Nurture a sense of purpose - take a contrary approach to business; innovate around your core product; practice flexibility in the face of obsolescenceOperate as an ethical alternative - focus on a purpose of significant social merit like supporting recycling, saving the planet, support cleaner air etc.Celebrate smart failures - understand why there was failure and build on it to succeed and avoid similar outcomes.Create MAOE - create meaningful, actionable objectives & enable people to act - inspiring challenges can fuel an innovative culture. Meaningful objectives can inspire people to create solutions.Emphasize the team - culture is not an individual it is a team, group, d…

HR Metrics Summit-Final Day Recap

After three days of listening and participating in the IQPC HR Metics Summit, I have a renewed and confirming passion around the subject of Human Capital Metrics.
It is exciting for me to hear that HR practitioners that are attending this summit are moving past typical tracking measures and actually getting to metrics that matter to the business.
Today, I heard case studies from HR professionals on how they have "linked" various data sets to create insight for the business. (Thank Goodness!). Examples include:
linking volunteerism to employee engagement resulting in higher productivity/performanceLinking employee engagement to customer loyalty resulting in increased profitsLinking leadership effectiveness to employee engagement leading to increased customer loyalty I am in a unique environment at this metrics conference. I am hanging out with people like me that understand that metrics and analytics are necessary and the one way that HR can finally be strategic and add valu…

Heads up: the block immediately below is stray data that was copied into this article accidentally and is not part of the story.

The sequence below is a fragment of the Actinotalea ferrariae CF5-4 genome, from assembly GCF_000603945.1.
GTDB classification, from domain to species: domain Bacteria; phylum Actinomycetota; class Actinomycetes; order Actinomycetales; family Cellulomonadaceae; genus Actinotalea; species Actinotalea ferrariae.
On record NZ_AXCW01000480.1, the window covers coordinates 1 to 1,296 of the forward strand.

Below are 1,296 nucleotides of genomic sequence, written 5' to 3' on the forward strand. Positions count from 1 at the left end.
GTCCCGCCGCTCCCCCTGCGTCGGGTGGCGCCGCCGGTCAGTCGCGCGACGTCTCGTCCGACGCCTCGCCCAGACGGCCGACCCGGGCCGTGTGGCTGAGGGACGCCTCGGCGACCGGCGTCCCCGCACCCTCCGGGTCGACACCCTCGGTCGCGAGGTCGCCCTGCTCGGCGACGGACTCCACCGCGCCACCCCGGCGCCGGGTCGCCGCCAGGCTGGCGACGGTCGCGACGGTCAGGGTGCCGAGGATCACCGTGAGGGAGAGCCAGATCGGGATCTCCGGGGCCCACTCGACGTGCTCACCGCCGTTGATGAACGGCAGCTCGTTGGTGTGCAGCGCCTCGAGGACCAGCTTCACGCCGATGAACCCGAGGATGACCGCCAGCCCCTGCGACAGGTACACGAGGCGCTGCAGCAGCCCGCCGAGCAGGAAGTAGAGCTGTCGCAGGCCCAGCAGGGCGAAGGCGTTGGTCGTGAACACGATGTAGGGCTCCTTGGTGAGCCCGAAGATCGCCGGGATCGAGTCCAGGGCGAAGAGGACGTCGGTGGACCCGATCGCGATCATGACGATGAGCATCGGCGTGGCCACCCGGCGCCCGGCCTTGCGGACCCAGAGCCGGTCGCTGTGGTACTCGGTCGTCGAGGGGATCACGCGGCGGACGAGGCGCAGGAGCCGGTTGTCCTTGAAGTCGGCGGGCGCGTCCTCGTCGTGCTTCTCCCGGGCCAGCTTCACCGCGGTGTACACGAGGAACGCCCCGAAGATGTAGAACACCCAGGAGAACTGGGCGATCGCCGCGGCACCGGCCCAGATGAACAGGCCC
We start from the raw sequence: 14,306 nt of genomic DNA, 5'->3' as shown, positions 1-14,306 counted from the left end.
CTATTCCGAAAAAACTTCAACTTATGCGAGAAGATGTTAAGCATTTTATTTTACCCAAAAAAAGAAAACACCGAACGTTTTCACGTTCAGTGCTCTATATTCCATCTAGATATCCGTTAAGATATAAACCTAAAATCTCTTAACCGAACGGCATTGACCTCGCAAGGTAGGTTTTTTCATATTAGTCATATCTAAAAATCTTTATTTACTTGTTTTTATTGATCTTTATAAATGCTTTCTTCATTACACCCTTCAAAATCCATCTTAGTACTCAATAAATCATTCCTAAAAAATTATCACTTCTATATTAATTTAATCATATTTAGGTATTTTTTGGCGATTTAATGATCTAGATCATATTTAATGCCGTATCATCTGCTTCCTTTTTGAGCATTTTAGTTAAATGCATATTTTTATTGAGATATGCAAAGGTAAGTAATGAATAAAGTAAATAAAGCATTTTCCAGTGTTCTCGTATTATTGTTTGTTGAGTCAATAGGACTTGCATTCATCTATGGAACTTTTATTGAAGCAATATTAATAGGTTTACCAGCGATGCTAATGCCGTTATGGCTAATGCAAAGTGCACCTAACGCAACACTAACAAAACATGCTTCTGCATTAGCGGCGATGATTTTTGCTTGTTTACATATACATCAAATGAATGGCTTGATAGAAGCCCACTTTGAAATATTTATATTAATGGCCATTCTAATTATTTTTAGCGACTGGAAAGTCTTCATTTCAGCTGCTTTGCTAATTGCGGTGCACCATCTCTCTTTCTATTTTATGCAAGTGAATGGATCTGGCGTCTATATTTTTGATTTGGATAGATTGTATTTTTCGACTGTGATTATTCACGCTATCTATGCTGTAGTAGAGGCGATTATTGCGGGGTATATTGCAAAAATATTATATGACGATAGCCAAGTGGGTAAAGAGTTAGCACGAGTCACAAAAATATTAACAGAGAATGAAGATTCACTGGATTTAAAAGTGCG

HR Metrics Summit-Day 1 Recap

I have been honored to serve as the Chairperson for IQPC's HR Metrics Summit this week in Chicago. There is a slate of excellent topics and speakers including:
The Evolution of HR Analytics At Sear Holdings by Steve WoolwineSales Force Effectiveness by Carl Schleyer from Sears HoldingsMaking Manager Self Service Improvements by Brenda Sural"Group Therapy" session discussing which 5 metrics you would choose to discuss with your CEO.The Story of Accor's HR transformation, using HR Metrics to drive business resultsUsing Analytics to Make the Right HR Investments by yours truly :)"Group Therapy" Session-When HR Metrics Fail to Connect with Your Executives, hosted by Tim Sackett, Writer, Fitful of TalentWorkforce Analytics: Mapping Out a Data Supply Chain by Brent Auble, SAIC.Assessing the Business Impact of HR by Rick BuchmanSome of my key takeaways from day one are as follows: Case studies shared by Sears, Accor and Kraft discussed metrics being a journey that …

What is the Difference Between Metrics and Analytics?

I know, I have been asked many times about the difference between metrics and analytics. Luk Smeyers with INostix in Europe has created a very cool list of words that show the difference between the two concepts. Thanks Luk!

A lot of my clients and contacts are asking me quite often: "In a few words, what's the difference between HR metrics and HR analytics?" For a few weeks, I have been writing down such words in my beloved iphone (the 'Notes' app). Here you go...enjoy!

MetricsAnalytics1. TangibleIntangible2. AccountingFinance3. PastFuture4. DataInsights5. LargeSelective6. TransactionalStrategic7. InformationTransformation8. Low valueDifferentiator9. GatheringAsking questions10. ReportingAnalysing11. HR ScorecardBusiness Scorecard12. HR ownership

HR’s Strategic Role in Innovation